Hamburger Garten- Blumenzeitung 22: 217. 1866.
Plants short-stemmed, commonly suckering, trunk less than 0.5 m; rosettes not cespitose, 7–9 × 7–9 dm. Leaves spreading and arching, 50–90 × 7–12 cm; blade green, not cross-zoned, linearlanceolate, firm, adaxially guttered, abaxially slightly convex; margins straight, finely and sparsely fibrous, typically unarmed, teeth single prickles when present, 1–2 mm, 1–2+ cm apart; apical spine dark brown, subulate, 2–3 cm. Scape 2.5–3 m. Inflorescences paniculate, compact, often bulbiferous; bracts persistent, triangular, 0.5–2 cm; lateral branches 20–36, ascending, comprising distal 1/2–2/3 of inflorescence, longer than 10 cm. Flowers 15–21 per cluster, erect, 4–6 cm; perianth pale yellow, tube salverform, 10–12 × 14–17 mm, limb lobes erect, equal, 13–15 mm; stamens long-exserted; filaments inserted near top of perianth tube, erect, yellow, 3–4 cm; anthers yellow, 13–26 mm; ovary 1.5–2.5 cm, neck not constricted, 1–3 mm. Capsules not seen. Seeds unknown. 2n = 60.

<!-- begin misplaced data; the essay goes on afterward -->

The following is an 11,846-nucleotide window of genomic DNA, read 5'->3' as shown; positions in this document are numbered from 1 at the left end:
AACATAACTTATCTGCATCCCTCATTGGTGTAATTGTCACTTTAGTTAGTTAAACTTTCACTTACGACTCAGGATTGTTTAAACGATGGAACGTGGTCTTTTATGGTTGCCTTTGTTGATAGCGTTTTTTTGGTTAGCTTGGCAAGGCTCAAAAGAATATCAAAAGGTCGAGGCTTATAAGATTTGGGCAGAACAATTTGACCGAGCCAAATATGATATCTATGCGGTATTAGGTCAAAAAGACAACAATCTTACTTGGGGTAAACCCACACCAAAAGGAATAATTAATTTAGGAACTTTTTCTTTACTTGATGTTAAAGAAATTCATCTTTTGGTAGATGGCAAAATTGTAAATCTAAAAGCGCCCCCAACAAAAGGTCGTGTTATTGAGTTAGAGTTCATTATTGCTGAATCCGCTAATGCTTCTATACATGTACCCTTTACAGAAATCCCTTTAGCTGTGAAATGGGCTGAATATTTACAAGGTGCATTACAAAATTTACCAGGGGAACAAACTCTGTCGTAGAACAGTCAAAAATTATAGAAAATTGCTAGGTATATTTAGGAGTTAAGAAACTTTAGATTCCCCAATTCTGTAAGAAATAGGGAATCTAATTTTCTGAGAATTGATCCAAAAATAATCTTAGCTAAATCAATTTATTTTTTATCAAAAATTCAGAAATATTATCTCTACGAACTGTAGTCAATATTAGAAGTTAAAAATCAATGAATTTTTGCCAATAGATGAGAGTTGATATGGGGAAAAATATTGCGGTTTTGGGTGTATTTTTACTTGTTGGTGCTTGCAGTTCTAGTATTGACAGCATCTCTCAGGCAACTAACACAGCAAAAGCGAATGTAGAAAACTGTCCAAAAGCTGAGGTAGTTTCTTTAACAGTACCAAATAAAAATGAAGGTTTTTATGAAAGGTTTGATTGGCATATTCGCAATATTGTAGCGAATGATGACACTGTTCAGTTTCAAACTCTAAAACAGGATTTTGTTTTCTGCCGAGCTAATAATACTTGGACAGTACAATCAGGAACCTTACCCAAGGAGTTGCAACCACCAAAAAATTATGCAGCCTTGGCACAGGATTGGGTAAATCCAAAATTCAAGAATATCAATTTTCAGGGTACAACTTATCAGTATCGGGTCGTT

Phenology: Flowering late spring–early summer.
Habitat: Sandy places along roadsides and in hammocks
Elevation: 0 m
Introduced; Fla., Mexico.
Agave desmettiana is an attractive and frequently cultivated plant, probably native to Sinaloa, Mexico. The species may be an ancient cultivar, possibly derived from A. sisalana or A. kewensis Jacobi. The plant reproduces only by vegetative means; capsules and seeds have never been seen. H. S. Gentry (1982) indicated that the plant produces a fine but weak fiber. In Mexico it is grown only as an ornamental.